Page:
Updated Oct 18, 2013 at 02:32PM EDT by Brad.  

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BuzzFeed[1] is a viral content site founded in 2006 by Jonah Peretti. As of July 2013, the site has nearly 20 verticals dedicated to content from a range of topics including politics, business, sports, music, food, animals and celebrities. They also offer original video content.


BuzzFeed launched on November 1st, 2006 with seven articles containing 10-20 links to other articles on a specific topic, including homosexual Republicans[23], Borat[24] and eating endangered animal species.[25] BuzzFeed founder Jonah Peretti (shown below) had previously been involved with viral web content while studying at the MIT Media Lab. In January 2001, he attempted to order custom Nike sneakers with the word “sweatshop” embroidered on them. After his request was denied, his shared the email correspondence online, which quickly went viral. In May 2005, he co-founded The Huffington Post with Arianna Huffington, Kenneth Lerer and Andrew Breitbart.



Much of BuzzFeed’s content is list-based articles known as “listicles” consisting of a specific number of curated photos or GIFs centered on a certain topic, for example 15 Curious Things Found in Library Books[26], 21 Reasons You’re A True Hillbilly[27] and 16 Problems Every Petite Girl Deals With.[28] As early as July 2012, this format has been parodied by other blogs and magazines including McSweeney’s[22], Eater[23] and Vanity Fair.[29] Other news sites have criticized BuzzFeed for using this format to explain serious news[17], including explaining the political climate in Egypt with GIFs from Jurassic Park (shown below).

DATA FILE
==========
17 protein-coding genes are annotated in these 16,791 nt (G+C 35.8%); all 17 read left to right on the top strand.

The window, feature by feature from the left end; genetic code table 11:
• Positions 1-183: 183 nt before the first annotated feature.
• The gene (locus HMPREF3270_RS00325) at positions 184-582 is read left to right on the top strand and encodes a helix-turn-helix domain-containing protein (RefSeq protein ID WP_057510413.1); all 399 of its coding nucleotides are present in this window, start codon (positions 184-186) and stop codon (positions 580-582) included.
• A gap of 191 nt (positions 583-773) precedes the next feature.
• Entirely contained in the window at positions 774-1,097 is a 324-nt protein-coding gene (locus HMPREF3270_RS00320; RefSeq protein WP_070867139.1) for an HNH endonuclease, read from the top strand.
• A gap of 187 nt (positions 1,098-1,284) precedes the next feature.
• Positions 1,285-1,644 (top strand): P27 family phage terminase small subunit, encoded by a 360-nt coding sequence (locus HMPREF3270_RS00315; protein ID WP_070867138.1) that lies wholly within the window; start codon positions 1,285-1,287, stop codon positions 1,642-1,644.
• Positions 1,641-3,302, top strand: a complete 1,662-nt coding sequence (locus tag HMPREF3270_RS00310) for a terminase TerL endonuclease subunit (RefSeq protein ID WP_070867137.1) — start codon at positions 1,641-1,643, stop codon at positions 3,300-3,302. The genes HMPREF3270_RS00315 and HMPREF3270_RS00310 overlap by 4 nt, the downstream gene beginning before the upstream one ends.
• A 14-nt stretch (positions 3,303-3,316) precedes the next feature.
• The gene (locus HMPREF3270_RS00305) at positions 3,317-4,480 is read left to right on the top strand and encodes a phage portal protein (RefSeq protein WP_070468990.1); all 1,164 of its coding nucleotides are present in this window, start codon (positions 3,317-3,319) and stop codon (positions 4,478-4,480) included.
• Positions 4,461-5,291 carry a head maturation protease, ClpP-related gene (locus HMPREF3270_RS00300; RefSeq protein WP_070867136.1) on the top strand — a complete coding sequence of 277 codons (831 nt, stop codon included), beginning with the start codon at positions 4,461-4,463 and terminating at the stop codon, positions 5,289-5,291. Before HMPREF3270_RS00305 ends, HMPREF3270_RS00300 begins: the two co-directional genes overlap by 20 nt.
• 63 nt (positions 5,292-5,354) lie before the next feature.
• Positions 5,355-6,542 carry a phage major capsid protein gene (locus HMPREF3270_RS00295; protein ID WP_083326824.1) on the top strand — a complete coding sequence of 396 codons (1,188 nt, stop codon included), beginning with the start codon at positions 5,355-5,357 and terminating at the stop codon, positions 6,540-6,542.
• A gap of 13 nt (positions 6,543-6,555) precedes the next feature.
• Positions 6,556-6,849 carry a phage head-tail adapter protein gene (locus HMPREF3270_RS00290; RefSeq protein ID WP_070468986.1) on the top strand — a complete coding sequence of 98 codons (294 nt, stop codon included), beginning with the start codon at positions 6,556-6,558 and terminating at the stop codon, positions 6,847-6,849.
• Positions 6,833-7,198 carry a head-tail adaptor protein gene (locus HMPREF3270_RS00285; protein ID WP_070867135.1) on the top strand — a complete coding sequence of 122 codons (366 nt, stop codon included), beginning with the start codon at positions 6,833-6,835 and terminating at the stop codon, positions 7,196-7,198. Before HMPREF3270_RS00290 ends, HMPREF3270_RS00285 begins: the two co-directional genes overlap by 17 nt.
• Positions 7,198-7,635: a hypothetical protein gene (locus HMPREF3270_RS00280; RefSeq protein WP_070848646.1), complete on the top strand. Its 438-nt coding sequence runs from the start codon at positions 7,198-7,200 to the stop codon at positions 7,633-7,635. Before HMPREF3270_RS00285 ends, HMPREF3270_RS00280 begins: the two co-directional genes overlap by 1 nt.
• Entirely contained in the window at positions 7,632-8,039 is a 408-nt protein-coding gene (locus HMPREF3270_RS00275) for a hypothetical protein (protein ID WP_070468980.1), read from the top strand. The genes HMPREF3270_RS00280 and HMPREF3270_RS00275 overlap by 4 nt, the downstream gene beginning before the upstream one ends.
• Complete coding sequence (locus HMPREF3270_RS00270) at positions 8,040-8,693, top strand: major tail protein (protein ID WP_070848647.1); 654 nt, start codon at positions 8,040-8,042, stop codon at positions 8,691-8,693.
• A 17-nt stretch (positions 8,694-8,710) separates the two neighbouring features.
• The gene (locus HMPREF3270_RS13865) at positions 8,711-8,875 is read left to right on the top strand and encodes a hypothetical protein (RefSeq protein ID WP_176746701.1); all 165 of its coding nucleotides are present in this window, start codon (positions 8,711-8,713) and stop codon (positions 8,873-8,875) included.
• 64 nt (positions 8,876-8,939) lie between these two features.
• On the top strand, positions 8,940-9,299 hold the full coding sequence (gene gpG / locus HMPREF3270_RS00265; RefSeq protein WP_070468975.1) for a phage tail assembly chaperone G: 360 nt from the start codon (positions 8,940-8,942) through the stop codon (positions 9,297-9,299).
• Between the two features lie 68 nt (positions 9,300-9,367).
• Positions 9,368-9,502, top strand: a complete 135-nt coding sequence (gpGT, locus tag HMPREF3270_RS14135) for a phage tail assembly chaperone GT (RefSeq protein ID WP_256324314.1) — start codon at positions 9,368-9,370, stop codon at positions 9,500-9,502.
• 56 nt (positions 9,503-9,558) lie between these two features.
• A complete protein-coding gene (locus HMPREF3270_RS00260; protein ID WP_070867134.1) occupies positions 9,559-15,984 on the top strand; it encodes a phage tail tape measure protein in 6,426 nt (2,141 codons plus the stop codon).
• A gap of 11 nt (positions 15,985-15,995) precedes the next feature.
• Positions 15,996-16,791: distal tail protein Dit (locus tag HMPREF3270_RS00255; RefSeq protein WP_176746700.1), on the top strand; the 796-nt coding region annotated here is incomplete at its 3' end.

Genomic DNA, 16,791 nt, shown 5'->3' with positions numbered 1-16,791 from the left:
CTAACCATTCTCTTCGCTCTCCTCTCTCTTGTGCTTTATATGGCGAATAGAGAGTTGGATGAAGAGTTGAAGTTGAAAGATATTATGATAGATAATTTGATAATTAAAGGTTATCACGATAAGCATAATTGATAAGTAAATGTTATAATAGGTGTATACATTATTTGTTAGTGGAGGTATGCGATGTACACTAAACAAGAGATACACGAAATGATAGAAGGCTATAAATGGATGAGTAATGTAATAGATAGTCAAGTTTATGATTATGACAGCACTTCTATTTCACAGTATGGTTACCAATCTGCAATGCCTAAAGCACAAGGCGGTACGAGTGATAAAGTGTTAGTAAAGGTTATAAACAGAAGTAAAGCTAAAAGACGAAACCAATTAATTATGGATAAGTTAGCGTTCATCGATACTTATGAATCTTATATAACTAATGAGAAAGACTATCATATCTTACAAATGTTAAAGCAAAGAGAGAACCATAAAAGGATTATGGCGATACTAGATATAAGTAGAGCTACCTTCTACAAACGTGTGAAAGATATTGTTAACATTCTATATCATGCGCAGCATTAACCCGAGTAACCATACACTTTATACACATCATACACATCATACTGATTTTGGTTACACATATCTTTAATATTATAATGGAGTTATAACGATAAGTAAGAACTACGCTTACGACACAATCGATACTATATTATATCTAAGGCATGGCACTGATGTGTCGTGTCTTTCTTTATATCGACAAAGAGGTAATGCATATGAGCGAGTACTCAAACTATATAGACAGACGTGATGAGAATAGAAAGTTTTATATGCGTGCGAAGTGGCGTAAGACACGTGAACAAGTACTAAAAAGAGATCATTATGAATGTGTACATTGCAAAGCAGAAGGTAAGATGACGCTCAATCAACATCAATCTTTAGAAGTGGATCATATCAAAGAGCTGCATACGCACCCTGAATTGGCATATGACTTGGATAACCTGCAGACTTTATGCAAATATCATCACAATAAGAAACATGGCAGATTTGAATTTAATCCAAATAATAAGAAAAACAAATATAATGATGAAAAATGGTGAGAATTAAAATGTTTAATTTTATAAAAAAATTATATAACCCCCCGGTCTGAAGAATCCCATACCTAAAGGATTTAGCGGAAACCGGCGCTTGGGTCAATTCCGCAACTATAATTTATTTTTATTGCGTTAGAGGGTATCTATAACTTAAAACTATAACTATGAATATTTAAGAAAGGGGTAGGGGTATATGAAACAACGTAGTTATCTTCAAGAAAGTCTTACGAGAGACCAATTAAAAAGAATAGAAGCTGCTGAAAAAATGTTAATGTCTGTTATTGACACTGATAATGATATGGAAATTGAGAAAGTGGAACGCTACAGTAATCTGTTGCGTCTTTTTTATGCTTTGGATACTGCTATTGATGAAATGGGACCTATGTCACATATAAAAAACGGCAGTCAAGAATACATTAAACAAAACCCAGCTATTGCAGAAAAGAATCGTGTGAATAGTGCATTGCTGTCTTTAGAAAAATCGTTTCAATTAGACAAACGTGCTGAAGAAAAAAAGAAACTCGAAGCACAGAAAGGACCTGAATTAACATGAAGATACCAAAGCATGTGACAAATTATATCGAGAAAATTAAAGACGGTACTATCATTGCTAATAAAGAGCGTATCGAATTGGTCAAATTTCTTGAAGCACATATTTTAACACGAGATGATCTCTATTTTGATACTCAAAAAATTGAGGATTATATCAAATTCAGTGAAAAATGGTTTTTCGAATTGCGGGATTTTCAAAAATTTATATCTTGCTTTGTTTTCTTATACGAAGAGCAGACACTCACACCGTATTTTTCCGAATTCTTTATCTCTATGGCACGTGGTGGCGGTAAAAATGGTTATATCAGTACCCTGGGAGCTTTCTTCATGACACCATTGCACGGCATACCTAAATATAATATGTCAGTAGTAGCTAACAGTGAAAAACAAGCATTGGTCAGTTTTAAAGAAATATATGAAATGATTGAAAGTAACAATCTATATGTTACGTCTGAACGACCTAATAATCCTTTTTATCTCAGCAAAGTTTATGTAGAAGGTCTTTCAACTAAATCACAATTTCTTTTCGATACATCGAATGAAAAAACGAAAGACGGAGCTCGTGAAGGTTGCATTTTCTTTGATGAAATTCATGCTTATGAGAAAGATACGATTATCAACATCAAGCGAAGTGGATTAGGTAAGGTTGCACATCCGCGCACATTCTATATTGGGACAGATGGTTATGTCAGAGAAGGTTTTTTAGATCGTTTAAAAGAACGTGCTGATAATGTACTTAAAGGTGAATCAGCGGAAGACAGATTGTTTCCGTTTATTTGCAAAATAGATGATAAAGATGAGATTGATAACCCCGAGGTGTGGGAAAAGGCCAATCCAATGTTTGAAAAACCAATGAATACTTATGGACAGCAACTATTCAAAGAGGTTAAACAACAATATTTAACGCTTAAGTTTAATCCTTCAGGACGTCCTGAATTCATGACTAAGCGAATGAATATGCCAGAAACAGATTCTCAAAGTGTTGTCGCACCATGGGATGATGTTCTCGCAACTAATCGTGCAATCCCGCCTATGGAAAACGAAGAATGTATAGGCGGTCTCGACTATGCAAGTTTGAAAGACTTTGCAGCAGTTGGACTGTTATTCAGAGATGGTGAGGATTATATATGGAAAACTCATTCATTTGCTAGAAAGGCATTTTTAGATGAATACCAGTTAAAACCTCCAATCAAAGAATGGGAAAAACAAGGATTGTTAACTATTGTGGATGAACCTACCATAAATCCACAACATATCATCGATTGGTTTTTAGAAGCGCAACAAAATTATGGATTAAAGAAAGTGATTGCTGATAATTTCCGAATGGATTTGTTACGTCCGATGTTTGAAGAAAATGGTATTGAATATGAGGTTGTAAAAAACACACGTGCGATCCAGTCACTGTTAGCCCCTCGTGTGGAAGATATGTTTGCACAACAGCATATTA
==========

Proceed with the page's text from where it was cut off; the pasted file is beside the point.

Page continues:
On April 5th, 2013, BuzzFeed’s tech vertical FWD posted an oral history of Weird Twitter, containing a number of interviews with Twitter users about their participation in the loosely aligned group of comedic accounts. Two days later, Nate Lamagna, who goes by the handle @vrunt[9], launched the parody blog FeedBuzz.[10] That day, he made the first two posts parodying BuzzFeed’s stereotypical listicle content: 7 Unexpected Breakfast Fails[11] and Top Five Bad Search Engines Throughout History.[12]

Lamagna invited his Twitter followers to contribute, resulting in more than 400 satirical articles within two months, including pieces by Something Awful writer Jon Hendren, Toothpaste for DInner cartoonist Drew and #ExilePitbull co-creator David Thorpe. In April 2013, FeedBuzz was featured in a satirical review on Fishbowl NY.[13] In early June, FeedBuzz was featured on the Daily Dot.[14]

BuzzFeed Minus GIFs

On October 17th, 2013, a single topic blog titled “BuzzFeed Minus GIFs”[31] was launched on Tumblr as a parody of BuzzFeed’s signature GIF-driven article format, highlighting the text without any images that usually comprise the centerpiece of the articles.

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Related Memes

Aretha’s Hat